Auburn's Jermaine Whitehead races to the end zone with his interception against Arkansas
By Charles Goldberg
AUBURN, Ala. -- Auburn's Jermaine Whitehead knows a little something about playing pass defense. He intercepted a pass in the season-opener. He returned it for a touchdown, too.
So when he speaks about playing good receivers, we should probably take note. Take note of this: Jermaine Whitehead says trying to cover new teammate Duke Williams would be a handful.
Arkansas found that out when Williams caught nine passes for 154 yards in last Saturday's 45-21 Auburn victory.
"He's one of those guys who is also big, but he can also run. He kind of gets you the best of both worlds," says Auburn coach Gus Malzahn.
Williams was a matchup problem for Arkansas. A wide receiver by trade, he often lined up as the slot receiver. Slower guys can't keep up. He'll be looking for more when Auburn plays host to San Jose State at 6 p.m. Saturday in Jordan-Hare Stadium.
"Duke is a great receiver, probably on any other team he'd be an outside receiver, but we have such a great cast around him that he has to play on the inside," Whitehead said. "That's a hard position to cover because he can go either way. He runs all his routes full speed and he's a hard guy to stop."
So is wide receiver Sammie Coates, last year's leading receiver; and big-play Ricardo Louis; and Melvin Ray, who is only averaging 26.4 yards a catch in his career. Auburn fans know them. They were introduced to Williams last weekend.
"It's very difficult, especially a team that plays a lot of man coverage and leaves that slot guy one-on-one," Whitehead said. "Duke is a playmaker. He'll make a play with two or three guys on him. You have to respect our whole offensive scheme now. We're passing the ball a lot more. I think we proved we can put the ball in the air this year."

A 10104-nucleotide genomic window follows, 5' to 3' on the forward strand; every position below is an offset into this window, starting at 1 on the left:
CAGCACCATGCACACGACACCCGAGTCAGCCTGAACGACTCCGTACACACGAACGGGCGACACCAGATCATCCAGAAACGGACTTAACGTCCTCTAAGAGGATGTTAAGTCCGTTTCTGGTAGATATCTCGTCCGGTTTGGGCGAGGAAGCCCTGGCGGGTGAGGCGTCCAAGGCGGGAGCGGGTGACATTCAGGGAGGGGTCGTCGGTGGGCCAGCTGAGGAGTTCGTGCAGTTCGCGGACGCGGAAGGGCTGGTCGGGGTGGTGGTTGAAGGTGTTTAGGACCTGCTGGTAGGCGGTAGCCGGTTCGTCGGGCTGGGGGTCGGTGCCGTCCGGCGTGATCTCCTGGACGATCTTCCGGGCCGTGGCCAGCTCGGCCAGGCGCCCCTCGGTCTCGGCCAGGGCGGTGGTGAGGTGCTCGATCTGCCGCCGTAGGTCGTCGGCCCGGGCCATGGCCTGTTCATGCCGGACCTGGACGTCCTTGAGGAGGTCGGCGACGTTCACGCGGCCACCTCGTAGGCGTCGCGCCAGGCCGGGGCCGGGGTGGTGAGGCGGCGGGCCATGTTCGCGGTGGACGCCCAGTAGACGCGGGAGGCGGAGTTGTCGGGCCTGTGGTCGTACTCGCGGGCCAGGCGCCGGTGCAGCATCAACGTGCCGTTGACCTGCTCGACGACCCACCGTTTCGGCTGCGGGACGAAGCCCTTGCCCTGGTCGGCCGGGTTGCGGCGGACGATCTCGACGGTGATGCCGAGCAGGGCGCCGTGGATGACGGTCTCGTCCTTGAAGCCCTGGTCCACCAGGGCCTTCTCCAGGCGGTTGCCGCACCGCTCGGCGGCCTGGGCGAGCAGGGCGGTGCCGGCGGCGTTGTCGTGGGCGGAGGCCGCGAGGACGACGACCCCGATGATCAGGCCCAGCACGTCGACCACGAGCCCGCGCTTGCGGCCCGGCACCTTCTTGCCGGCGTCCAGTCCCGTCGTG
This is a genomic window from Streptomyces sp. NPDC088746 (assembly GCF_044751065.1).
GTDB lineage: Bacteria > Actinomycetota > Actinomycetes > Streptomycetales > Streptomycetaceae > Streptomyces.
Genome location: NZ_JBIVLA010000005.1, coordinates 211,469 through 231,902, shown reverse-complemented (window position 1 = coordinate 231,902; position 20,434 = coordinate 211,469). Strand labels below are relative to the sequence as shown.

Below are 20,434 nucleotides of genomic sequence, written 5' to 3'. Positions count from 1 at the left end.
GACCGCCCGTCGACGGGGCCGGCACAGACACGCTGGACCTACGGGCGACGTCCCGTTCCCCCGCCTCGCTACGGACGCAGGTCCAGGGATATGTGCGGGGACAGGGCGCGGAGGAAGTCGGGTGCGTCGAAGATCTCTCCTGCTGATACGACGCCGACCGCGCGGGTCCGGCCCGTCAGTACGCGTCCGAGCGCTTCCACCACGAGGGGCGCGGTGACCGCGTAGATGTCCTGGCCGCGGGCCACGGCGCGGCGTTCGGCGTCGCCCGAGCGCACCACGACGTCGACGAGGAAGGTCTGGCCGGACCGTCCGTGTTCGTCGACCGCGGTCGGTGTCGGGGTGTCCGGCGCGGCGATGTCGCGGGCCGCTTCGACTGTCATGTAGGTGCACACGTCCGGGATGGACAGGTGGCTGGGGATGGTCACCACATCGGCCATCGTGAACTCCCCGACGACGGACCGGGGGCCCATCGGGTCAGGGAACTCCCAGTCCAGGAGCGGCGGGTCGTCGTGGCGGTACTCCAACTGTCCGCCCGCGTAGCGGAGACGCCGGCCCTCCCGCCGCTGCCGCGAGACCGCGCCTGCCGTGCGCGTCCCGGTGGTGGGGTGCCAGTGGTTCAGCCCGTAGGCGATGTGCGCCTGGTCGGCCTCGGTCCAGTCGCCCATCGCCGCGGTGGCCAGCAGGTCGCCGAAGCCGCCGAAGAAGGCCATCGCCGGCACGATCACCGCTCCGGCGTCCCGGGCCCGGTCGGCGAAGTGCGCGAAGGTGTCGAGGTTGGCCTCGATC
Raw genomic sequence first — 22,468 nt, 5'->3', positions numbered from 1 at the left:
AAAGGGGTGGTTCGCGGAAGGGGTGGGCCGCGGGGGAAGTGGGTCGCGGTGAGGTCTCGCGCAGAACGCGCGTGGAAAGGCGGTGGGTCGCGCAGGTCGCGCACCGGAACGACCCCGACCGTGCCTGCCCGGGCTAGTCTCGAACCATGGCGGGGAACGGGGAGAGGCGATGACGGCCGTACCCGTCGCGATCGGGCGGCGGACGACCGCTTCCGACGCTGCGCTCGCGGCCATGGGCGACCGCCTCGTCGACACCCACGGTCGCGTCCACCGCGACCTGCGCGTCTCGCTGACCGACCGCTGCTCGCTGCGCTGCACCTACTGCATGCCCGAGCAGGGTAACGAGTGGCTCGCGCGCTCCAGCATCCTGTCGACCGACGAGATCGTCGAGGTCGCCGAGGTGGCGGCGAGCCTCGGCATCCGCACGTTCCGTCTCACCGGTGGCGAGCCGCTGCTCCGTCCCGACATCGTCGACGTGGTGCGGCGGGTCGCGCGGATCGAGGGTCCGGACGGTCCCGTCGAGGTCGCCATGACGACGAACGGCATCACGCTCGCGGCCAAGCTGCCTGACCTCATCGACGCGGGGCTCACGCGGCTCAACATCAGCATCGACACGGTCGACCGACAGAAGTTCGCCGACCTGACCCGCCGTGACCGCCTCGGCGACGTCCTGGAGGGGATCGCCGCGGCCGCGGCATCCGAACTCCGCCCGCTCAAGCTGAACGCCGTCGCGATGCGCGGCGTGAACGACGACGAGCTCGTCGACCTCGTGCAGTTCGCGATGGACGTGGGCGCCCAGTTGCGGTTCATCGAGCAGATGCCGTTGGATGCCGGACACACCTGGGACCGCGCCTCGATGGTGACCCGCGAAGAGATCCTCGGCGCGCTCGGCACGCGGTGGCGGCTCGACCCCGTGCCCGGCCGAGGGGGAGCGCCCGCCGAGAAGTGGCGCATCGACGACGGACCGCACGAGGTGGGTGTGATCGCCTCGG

Ray, like Williams, caught a touchdown pass against Arkansas.
"Melvin is the grown man of the group," Whitehead said. "He's the guy who is going to do everything every down. He's the blocking guy, the deep-ball guy, he's going to put eyes on the ball and make sure the ball is always in. He's just a guy who runs great routes. He's hard to cover one-on-one. I can expect big things from Melvin. He does everything right, and everything comes his way he makes a play."
"The thing about Melvin that stands out," said offensive coordinator Rhett Lashlee, "is he was probably our most consistent receiver all fall camp. I mean he came to work like a professional. I don't remember any bad days he had."
Whitehead, all the while, scored more points in the second half than Arkansas. That was the time when the Tigers held the Razorbacks to 2 yards rushing and three first downs after a first half that produced a 21-21 tie.
"We gave up two passing touchdowns that really shouldn't have never happened," Whitehead said. "But we went back to the drawing board and we knew exactly what was going on at the time. It was just a matter of eyes, it wasn't the scheme, it wasn't the players, it was 'the lights are on, let's make a play.'"
"It's definitely a statement game for our secondary. We definitely feel we need to get some interceptions and turnovers to put ourselves in a great position to solidify us being a great passing defense. So we can't wait to go out there and showcase our talent this week."
Charles Goldberg is a Senior Writer at AuburnTigers.com. Follow him on Twitter: Follow @AUGoldMine